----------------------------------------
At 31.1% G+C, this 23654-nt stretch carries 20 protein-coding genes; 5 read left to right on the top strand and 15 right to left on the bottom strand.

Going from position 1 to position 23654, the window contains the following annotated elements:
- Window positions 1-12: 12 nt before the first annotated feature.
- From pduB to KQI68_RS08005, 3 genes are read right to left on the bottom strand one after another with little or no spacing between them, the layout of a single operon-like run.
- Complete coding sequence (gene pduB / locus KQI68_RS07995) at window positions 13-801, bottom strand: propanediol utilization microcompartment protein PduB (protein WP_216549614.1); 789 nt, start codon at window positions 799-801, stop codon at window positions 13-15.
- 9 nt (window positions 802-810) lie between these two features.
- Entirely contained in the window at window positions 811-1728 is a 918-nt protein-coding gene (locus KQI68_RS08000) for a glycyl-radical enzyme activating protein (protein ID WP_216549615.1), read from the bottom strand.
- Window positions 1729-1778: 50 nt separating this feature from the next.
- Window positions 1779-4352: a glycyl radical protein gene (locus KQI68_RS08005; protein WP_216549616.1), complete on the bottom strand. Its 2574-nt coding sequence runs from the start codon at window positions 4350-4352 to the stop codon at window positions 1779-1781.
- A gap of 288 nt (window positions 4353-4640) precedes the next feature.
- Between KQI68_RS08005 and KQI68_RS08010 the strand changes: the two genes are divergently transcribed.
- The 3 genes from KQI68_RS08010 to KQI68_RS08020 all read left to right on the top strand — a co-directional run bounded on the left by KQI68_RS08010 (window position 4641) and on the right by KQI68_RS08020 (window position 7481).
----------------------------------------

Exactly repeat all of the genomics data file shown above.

At 31.1% G+C, this 23654-nt stretch carries 20 protein-coding genes; 5 read left to right on the top strand and 15 right to left on the bottom strand.

Going from position 1 to position 23654, the window contains the following annotated elements:
- Window positions 1-12: 12 nt before the first annotated feature.
- From pduB to KQI68_RS08005, 3 genes are read right to left on the bottom strand one after another with little or no spacing between them, the layout of a single operon-like run.
- Complete coding sequence (gene pduB / locus KQI68_RS07995) at window positions 13-801, bottom strand: propanediol utilization microcompartment protein PduB (protein WP_216549614.1); 789 nt, start codon at window positions 799-801, stop codon at window positions 13-15.
- 9 nt (window positions 802-810) lie between these two features.
- Entirely contained in the window at window positions 811-1728 is a 918-nt protein-coding gene (locus KQI68_RS08000) for a glycyl-radical enzyme activating protein (protein ID WP_216549615.1), read from the bottom strand.
- Window positions 1729-1778: 50 nt separating this feature from the next.
- Window positions 1779-4352: a glycyl radical protein gene (locus KQI68_RS08005; protein WP_216549616.1), complete on the bottom strand. Its 2574-nt coding sequence runs from the start codon at window positions 4350-4352 to the stop codon at window positions 1779-1781.
- A gap of 288 nt (window positions 4353-4640) precedes the next feature.
- Between KQI68_RS08005 and KQI68_RS08010 the strand changes: the two genes are divergently transcribed.
- The 3 genes from KQI68_RS08010 to KQI68_RS08020 all read left to right on the top strand — a co-directional run bounded on the left by KQI68_RS08010 (window position 4641) and on the right by KQI68_RS08020 (window position 7481).